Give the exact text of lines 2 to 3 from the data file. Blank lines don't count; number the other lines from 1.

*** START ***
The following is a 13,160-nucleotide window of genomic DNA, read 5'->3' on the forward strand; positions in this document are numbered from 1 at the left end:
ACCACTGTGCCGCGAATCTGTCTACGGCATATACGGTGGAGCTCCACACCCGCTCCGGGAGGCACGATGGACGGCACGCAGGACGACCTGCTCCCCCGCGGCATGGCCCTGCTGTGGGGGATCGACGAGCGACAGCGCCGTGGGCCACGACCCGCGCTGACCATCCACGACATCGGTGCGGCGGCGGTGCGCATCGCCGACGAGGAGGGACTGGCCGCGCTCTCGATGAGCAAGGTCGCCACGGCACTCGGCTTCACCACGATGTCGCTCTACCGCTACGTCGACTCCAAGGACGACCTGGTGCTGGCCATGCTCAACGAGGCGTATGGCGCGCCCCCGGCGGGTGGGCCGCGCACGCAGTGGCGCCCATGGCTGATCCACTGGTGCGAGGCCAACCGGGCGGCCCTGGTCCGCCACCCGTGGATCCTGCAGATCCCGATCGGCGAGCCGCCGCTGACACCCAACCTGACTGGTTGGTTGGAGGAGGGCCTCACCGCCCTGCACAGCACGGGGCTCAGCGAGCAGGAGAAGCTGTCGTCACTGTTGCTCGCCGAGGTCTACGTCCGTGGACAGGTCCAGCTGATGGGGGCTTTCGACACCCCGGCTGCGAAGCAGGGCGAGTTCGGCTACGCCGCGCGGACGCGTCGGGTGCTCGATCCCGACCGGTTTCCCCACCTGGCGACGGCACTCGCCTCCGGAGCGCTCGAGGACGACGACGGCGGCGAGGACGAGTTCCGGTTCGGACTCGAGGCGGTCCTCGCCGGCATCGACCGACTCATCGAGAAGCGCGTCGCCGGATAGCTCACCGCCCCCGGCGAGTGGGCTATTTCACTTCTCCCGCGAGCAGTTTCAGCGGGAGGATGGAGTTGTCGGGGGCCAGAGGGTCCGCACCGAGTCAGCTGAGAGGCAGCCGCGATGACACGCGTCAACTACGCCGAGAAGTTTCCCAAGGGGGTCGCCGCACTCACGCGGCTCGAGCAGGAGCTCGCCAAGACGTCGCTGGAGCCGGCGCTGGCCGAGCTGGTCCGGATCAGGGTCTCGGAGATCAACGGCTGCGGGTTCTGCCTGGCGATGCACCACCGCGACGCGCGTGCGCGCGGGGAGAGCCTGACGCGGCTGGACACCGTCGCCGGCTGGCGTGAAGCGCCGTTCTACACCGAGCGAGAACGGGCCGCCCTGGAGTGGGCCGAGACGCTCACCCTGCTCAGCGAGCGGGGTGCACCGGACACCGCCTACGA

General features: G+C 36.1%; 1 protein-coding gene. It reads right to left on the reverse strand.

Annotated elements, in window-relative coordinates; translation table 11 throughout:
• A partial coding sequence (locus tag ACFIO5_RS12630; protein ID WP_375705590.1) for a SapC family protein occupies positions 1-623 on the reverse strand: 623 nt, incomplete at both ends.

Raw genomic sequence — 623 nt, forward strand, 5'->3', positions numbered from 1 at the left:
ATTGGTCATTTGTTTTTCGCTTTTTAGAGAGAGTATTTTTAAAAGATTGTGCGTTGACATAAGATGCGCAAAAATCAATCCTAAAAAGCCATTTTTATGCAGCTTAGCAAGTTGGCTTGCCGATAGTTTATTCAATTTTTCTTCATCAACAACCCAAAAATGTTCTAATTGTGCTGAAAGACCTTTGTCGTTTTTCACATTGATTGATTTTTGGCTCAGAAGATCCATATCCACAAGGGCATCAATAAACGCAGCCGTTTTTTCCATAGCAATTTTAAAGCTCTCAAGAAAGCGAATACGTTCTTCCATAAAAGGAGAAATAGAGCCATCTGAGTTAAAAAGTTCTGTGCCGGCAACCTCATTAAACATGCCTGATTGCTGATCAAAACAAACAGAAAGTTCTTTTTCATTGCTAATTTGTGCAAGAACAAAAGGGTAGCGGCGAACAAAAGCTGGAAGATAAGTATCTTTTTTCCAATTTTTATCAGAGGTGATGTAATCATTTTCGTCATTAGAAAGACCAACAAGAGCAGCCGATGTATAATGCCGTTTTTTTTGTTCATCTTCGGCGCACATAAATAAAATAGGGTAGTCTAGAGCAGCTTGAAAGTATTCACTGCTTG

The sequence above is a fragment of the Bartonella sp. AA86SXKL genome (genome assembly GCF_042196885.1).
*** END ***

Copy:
ACCACTGTGCCGCGAATCTGTCTACGGCATATACGGTGGAGCTCCACACCCGCTCCGGGAGGCACGATGGACGGCACGCAGGACGACCTGCTCCCCCGCGGCATGGCCCTGCTGTGGGGGATCGACGAGCGACAGCGCCGTGGGCCACGACCCGCGCTGACCATCCACGACATCGGTGCGGCGGCGGTGCGCATCGCCGACGAGGAGGGACTGGCCGCGCTCTCGATGAGCAAGGTCGCCACGGCACTCGGCTTCACCACGATGTCGCTCTACCGCTACGTCGACTCCAAGGACGACCTGGTGCTGGCCATGCTCAACGAGGCGTATGGCGCGCCCCCGGCGGGTGGGCCGCGCACGCAGTGGCGCCCATGGCTGATCCACTGGTGCGAGGCCAACCGGGCGGCCCTGGTCCGCCACCCGTGGATCCTGCAGATCCCGATCGGCGAGCCGCCGCTGACACCCAACCTGACTGGTTGGTTGGAGGAGGGCCTCACCGCCCTGCACAGCACGGGGCTCAGCGAGCAGGAGAAGCTGTCGTCACTGTTGCTCGCCGAGGTCTACGTCCGTGGACAGGTCCAGCTGATGGGGGCTTTCGACACCCCGGCTGCGAAGCAGGGCGAGTTCGGCTACGCCGCGCGGACGCGTCGGGTGCTCGATCCCGACCGGTTTCCCCACCTGGCGACGGCACTCGCCTCCGGAGCGCTCGAGGACGACGACGGCGGCGAGGACGAGTTCCGGTTCGGACTCGAGGCGGTCCTCGCCGGCATCGACCGACTCATCGAGAAGCGCGTCGCCGGATAGCTCACCGCCCCCGGCGAGTGGGCTATTTCACTTCTCCCGCGAGCAGTTTCAGCGGGAGGATGGAGTTGTCGGGGGCCAGAGGGTCCGCACCGAGTCAGCTGAGAGGCAGCCGCGATGACACGCGTCAACTACGCCGAGAAGTTTCCCAAGGGGGTCGCCGCACTCACGCGGCTCGAGCAGGAGCTCGCCAAGACGTCGCTGGAGCCGGCGCTGGCCGAGCTGGTCCGGATCAGGGTCTCGGAGATCAACGGCTGCGGGTTCTGCCTGGCGATGCACCACCGCGACGCGCGTGCGCGCGGGGAGAGCCTGACGCGGCTGGACACCGTCGCCGGCTGGCGTGAAGCGCCGTTCTACACCGAGCGAGAACGGGCCGCCCTGGAGTGGGCCGAGACGCTCACCCTGCTCAGCGAGCGGGGTGCACCGGACACCGCCTACGA

General features: G+C 36.1%; 1 protein-coding gene. It reads right to left on the reverse strand.